No, I am not lying.

Lana rushes my mom to first aid, the people behind us give me the puck and my father and I just sit there for a few minutes wondering what we should do next. Then my dad leaves, and finally Lana calls and tells me we are taking mom to the hospital.

I fielded a few questions from the crowd and then left to help my father find the car.

After being rushed through triage (thanks to Lana’s connections) we were sitting in a treatment room waiting to see a doctor (as opposed to a medical student).

And that is when I first glimpsed the future Mr. Tatiana, Resident Dreamboat.

Resident Dreamboat is tall and dark and handsome with really great hair and an excellent nose. Lana, who agreed to let me have RD if I agreed to make him walk around sans shirt at all future family functions, remarked on his very white, straight teeth. My father, who earlier compared a med student’s smile to that of John Elway, commented on his nice broad shoulders. For her part, my mom thought he was okay for a doctor, a huge compliment coming from her. See, mom has been a nurse since cavemen were coming in with dinosaur bites and thus has a very low opinion of doctors.

In addition to knowing the moment he walked into our curtained off corner of the hospital that I could I love this man forever; I also realized he was the reason my mom had to take a hockey puck to the face. And believe me, my mom would take a whole world of hurt more than a fractured sinus cavity if she thought it would lead to dum-dum-dee-dum, and me walking down an aisle wearing a white gown and carrying calla lilies.

Even if we don’t get married – and who am I kidding? I could stalk Jefferson Bars for the rest of my life and still never see Resident Dreamboat again – I know the universe must read this blog and was smiling down on me yesterday. Not only did it get me out of the hockey game early, it gave me a new, more crush-worthy candidate to star in my fantasies.

Oh and Mumsie is fine by the way. She is a little sore, but she should be all healed up in time for my big day.

Friday, February 6, 2009

Blondes Tease; Brunettes Please

In 1995 I dyed my bright blonde locks dark auburn red. The color lasted almost a week. Contrary to R. Frost, red is nature’s hardest hue to hold.

After a really bad haircut in the sixth grade, my mom would not allow me to do anything to my hair other than perm it – because that is healthy, until she got her perfect, graduation photo.

The following week I cut my long, wavy hair into a short, blunt bob with bangs. Yes, I looked just as awful as you are picturing. My mom actually laughed at me. But I needed to be free from my hair which up to that point was a bit of an albatross.

You see, underneath all the blonde ringlets was a very serious, determined, angry girl just dying to get out and be heard. Sure this girl was also a little flighty and klutzy, no more than any other girl her age. But still, other girls in her class weren’t nicknamed “Cornflake.” Just her.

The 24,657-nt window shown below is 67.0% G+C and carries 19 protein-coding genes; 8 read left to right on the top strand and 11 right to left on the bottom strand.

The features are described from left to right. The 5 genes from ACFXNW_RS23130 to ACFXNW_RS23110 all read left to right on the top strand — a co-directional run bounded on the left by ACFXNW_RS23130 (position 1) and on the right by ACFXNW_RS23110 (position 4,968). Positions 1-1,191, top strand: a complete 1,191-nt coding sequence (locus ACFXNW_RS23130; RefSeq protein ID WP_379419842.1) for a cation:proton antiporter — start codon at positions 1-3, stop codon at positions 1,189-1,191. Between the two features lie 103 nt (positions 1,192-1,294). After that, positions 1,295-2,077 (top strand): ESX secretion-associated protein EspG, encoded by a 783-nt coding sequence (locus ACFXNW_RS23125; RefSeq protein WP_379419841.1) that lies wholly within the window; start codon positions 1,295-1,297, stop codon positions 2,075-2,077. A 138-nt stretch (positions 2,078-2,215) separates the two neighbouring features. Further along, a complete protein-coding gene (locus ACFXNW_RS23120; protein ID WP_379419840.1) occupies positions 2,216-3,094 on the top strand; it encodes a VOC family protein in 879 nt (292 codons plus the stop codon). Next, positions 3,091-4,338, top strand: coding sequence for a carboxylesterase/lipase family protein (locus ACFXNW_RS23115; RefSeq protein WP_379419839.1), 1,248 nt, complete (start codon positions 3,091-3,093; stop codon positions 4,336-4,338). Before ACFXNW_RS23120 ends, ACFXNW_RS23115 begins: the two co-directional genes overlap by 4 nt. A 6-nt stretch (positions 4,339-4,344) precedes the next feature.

I would like to say that since taking the bottle of Revlon hair dye to my scalp I haven’t looked back. But I have. I have had moments of weakness. Sitting on my couch, all alone on a weekend, watching a bad romantic comedy and counting how many conquests I have had as a blonde and how many I have had as a brunette and then justifying my actions based not on a need to get laid but my not wanting to appear vain.

Clearly, it makes me higher maintenance, and thus vainer, to go to the salon every six weeks for a touch-up then it would be for me to just let my natural hair shine.

A few weeks later though, I will go to a bar and someone will call me dumb and I will remember why it was that I hated being a blonde in the first place and will run back to my hairdresser demanding to go dark once again (and endure the sidelong glances from all the bottled blondes offended at my choice).

I also have to suffer the guffaws of those that have never been blonde. Marie, with her short almost black hair, has only known me as a brunette and actually laughed when I told her the reason I dye my hair: people don’t take me seriously as a blonde.

She couldn’t imagine anyone not taking me seriously.

But all of this readers, all six of you, has not been for naught. For just last night, as I opened this month’s Women’s Health I finally had my proof, my validation that while blondes may have more fun, it’s because people actually expect less from them.

There, in a text box in the middle of an article on how to dye your hair yourself was my vindication – on average brunettes make $8,400 a year more than blondes.

I also think this little factoid gives us some insight as to why Bosley is so hip-hip on me going back to my natural color.